Washington state is launching a smartphone app designed to let users know if they have been in close proximity to a person who has tested positive for COVID-19.
Under a program known as WA Notify, iPhone users can enable the program in their settings while Android users can download the app from the Google Play store.
Use of the app is voluntary and users can opt out at any time. Several U.S. states, including Virginia, New York and Colorado, are already using the technology.
When activated, WA Notify will use the phone’s bluetooth technology to exchange random codes with other nearby phones without revealing any personal information or the phone’s location. If people test positive for COVID, they can enter a verification code into WA Notify that will anonymously let others users know that they have been in close proximity to someone with a confirmed positive case in the past 14 days. The notified person can then take appropriate action.
The technology, developed jointly by Apple and Google, is able to preserve privacy and works without collecting personal data.
State officials are hoping that the voluntary use of the app will help tamp down the dramatic rise of coronavirus infections Washington has seen over the past several weeks. Gov. Jay Inslee said Monday over 200,000 state residents had already enabled or downloaded the app.
Data models for King, Snohomish and Pierce counties and studies from both Stanford and Oxford universities show that even a small percentage of users in the state opting in can help make a meaningful reduction in infections and deaths. Health Secretary Jonathan Wiesman said that even just 15 percent of usage could help decrease transmission by 11 percent.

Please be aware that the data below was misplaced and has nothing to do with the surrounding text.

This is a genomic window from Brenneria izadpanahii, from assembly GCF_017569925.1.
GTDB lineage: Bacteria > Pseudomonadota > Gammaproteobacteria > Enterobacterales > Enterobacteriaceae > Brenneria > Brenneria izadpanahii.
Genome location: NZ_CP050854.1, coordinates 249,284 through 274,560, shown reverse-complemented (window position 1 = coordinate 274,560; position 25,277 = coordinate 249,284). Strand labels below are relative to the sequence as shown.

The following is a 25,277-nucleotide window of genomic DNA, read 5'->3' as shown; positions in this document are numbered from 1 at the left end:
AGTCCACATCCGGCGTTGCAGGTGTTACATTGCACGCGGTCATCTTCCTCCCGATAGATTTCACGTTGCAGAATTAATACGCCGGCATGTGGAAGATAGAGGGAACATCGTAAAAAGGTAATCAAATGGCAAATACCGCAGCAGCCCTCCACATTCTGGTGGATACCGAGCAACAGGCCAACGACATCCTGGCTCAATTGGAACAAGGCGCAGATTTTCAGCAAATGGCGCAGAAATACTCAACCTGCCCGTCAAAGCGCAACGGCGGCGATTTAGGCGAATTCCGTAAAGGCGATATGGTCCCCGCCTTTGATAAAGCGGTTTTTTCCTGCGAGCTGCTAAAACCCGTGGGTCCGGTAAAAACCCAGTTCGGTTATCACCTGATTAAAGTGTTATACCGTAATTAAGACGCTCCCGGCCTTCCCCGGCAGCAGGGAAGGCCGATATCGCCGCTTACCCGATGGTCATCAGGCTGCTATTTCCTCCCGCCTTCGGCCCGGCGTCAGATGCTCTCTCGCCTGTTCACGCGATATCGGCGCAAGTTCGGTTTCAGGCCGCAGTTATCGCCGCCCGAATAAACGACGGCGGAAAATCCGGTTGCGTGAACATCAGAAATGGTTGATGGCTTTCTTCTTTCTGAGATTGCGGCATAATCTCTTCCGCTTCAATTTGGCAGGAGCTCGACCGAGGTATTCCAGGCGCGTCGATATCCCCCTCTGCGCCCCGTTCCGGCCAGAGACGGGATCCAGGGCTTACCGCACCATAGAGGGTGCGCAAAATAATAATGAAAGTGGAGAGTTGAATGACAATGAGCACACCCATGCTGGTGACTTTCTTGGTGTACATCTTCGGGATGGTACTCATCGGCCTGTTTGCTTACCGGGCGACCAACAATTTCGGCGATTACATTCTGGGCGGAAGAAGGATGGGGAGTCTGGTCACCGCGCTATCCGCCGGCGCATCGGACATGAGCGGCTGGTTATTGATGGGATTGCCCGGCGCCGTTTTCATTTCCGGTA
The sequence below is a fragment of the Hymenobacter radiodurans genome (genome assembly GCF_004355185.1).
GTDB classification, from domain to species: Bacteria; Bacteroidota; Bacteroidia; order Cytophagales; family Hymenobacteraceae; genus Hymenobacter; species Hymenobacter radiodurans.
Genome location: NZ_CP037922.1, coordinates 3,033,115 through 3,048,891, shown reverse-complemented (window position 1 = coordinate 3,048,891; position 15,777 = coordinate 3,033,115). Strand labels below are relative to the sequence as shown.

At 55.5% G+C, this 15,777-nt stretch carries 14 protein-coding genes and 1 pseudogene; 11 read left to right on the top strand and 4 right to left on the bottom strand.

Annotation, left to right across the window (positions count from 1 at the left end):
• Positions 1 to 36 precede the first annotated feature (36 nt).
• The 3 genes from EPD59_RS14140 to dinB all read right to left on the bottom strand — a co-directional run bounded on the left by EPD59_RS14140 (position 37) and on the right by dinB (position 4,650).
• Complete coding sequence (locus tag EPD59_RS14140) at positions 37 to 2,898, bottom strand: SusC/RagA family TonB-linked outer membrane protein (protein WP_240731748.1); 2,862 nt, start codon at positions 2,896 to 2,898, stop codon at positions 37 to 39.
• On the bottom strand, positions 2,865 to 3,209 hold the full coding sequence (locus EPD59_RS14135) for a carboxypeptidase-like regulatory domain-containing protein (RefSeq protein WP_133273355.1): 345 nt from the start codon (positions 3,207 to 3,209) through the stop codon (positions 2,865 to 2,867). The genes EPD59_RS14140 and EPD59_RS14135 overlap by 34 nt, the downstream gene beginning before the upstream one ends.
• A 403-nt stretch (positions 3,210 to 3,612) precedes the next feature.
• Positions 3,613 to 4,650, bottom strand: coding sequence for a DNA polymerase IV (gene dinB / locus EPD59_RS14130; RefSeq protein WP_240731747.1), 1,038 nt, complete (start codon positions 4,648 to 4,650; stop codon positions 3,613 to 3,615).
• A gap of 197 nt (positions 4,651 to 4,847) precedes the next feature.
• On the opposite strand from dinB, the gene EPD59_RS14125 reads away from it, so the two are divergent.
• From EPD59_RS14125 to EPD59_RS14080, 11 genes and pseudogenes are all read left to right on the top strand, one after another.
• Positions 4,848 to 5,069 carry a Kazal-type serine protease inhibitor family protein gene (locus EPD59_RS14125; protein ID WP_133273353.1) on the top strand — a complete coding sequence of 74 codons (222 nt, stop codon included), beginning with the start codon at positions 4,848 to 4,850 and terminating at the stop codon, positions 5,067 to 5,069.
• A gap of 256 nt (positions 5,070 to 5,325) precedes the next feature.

State officials also stressed that a recommendation to adopt the technology was received from an oversight committee that included security and civil liberties experts to help combat the understandable worries of the possibility of leaked personal information.
“WA Notify complements the actions Washington residents are already taking, like wearing masks, physical distancing and keeping gatherings small,” Wiesman said. “We’re excited to be joining the states already using this safe and secure technology and encourage all Washingtonians to join the effort.”
Officials view the technology as a compliment to masking, social distancing and contact tracing efforts in fighting COVID. They also stressed with a vaccine just around the corner — the first shipments to the state possibly coming by mid-December — that now is the time for residents to “buckle down and avoid these social interactions with one another.”
“This is not the moment to reduce our efforts,” Inslee said.